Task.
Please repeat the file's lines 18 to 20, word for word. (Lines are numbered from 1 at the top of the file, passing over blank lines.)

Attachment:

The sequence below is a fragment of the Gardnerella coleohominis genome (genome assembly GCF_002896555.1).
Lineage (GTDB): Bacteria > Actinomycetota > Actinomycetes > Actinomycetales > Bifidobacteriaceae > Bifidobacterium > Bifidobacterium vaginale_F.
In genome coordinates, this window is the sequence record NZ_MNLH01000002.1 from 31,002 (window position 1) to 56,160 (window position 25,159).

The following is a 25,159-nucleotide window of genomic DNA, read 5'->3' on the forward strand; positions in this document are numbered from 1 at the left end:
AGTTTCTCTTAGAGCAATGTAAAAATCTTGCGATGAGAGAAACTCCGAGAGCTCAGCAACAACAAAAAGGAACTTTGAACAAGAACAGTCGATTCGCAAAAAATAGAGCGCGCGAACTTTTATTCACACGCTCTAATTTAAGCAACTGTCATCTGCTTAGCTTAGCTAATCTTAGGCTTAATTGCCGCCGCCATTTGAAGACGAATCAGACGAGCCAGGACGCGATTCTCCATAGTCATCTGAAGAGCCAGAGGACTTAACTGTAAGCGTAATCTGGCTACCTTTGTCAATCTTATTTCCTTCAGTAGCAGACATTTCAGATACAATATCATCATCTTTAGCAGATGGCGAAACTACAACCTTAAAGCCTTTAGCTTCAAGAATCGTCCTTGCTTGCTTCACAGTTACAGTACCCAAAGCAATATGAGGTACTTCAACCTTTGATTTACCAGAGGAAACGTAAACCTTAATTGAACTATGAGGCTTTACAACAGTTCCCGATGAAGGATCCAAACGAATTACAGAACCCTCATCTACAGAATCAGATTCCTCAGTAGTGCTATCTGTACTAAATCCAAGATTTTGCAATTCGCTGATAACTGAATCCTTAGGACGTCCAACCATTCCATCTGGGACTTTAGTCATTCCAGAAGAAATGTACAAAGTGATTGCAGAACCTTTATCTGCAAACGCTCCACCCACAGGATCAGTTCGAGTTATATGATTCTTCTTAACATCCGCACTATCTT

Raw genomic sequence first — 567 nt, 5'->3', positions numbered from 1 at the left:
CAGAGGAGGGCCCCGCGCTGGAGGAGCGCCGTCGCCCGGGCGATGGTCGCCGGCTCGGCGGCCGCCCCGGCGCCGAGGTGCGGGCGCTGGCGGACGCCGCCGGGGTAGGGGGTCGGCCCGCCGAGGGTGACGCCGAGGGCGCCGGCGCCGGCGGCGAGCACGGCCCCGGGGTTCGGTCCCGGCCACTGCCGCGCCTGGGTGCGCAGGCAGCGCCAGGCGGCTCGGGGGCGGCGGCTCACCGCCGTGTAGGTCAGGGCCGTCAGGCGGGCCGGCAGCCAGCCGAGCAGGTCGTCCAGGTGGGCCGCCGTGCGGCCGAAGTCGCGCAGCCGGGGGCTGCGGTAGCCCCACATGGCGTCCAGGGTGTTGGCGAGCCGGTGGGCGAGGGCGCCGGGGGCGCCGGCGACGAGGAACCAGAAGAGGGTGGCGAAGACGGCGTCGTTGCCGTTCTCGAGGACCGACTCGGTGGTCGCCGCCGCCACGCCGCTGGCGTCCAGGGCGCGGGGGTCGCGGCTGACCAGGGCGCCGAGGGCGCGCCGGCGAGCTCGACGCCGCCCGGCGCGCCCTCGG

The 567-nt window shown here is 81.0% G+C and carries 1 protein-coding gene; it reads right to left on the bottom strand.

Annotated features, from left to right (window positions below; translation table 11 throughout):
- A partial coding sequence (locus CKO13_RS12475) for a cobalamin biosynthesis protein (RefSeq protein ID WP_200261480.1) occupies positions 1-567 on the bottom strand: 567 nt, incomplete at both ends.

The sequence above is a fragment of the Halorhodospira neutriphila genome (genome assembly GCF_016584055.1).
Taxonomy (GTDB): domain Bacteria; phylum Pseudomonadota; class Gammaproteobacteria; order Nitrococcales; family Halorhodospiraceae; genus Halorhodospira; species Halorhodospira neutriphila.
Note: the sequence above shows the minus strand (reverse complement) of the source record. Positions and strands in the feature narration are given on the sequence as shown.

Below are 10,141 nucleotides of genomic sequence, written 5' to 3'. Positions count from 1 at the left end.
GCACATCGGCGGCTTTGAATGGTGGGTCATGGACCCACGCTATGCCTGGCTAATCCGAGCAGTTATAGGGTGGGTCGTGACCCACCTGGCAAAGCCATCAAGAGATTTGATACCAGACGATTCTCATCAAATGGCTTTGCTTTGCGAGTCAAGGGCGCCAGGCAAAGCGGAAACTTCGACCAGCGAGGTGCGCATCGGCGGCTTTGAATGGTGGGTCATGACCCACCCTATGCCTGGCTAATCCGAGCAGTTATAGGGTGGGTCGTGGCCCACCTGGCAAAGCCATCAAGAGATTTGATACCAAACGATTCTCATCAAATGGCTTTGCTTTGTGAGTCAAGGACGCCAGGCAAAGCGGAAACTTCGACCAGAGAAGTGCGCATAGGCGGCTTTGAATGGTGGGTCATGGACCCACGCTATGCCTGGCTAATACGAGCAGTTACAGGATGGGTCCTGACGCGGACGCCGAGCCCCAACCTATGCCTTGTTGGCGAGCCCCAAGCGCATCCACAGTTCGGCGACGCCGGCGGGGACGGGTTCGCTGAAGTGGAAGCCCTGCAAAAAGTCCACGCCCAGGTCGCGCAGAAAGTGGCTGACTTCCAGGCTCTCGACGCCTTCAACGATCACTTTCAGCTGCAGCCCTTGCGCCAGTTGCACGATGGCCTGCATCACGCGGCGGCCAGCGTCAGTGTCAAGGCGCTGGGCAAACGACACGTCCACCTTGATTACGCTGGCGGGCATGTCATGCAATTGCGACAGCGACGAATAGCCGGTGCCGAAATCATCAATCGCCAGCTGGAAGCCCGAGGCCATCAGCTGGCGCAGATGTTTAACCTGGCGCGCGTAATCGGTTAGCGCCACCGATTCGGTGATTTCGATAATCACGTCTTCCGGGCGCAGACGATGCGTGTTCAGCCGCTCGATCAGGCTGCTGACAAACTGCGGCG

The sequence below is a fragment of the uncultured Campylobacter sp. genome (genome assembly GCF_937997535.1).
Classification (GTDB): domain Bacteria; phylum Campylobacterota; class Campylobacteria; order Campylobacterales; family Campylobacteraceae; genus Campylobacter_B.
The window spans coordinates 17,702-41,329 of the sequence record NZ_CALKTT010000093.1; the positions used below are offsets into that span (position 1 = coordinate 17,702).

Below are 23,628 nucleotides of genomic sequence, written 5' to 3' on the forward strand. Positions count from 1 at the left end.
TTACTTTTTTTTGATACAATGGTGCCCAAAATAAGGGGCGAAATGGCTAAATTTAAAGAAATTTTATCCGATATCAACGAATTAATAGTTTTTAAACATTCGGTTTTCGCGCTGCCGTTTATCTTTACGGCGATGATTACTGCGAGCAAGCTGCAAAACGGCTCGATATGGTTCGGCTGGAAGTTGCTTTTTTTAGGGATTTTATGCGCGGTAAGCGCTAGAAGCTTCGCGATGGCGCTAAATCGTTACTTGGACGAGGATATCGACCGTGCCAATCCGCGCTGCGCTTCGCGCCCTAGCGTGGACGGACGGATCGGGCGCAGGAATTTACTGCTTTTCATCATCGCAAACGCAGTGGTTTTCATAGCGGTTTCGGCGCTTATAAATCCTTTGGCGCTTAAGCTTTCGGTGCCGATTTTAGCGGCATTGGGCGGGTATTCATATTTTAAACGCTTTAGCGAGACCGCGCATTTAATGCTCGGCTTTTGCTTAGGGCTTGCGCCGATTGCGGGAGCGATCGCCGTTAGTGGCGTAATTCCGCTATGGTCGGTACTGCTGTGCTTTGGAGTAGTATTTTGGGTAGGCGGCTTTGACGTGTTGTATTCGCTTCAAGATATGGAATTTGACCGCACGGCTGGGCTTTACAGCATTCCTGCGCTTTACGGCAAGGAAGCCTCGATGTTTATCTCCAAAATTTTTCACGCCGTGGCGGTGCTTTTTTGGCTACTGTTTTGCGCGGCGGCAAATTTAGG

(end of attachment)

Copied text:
The window spans coordinates 17,702-41,329 of the sequence record NZ_CALKTT010000093.1; the positions used below are offsets into that span (position 1 = coordinate 17,702).

Below are 23,628 nucleotides of genomic sequence, written 5' to 3' on the forward strand. Positions count from 1 at the left end.
TTACTTTTTTTTGATACAATGGTGCCCAAAATAAGGGGCGAAATGGCTAAATTTAAAGAAATTTTATCCGATATCAACGAATTAATAGTTTTTAAACATTCGGTTTTCGCGCTGCCGTTTATCTTTACGGCGATGATTACTGCGAGCAAGCTGCAAAACGGCTCGATATGGTTCGGCTGGAAGTTGCTTTTTTTAGGGATTTTATGCGCGGTAAGCGCTAGAAGCTTCGCGATGGCGCTAAATCGTTACTTGGACGAGGATATCGACCGTGCCAATCCGCGCTGCGCTTCGCGCCCTAGCGTGGACGGACGGATCGGGCGCAGGAATTTACTGCTTTTCATCATCGCAAACGCAGTGGTTTTCATAGCGGTTTCGGCGCTTATAAATCCTTTGGCGCTTAAGCTTTCGGTGCCGATTTTAGCGGCATTGGGCGGGTATTCATATTTTAAACGCTTTAGCGAGACCGCGCATTTAATGCTCGGCTTTTGCTTAGGGCTTGCGCCGATTGCGGGAGCGATCGCCGTTAGTGGCGTAATTCCGCTATGGTCGGTACTGCTGTGCTTTGGAGTAGTATTTTGGGTAGGCGGCTTTGACGTGTTGTATTCGCTTCAAGATATGGAATTTGACCGCACGGCTGGGCTTTACAGCATTCCTGCGCTTTACGGCAAGGAAGCCTCGATGTTTATCTCCAAAATTTTTCACGCCGTGGCGGTGCTTTTTTGGCTACTGTTTTGCGCGGCGGCAAATTTAGG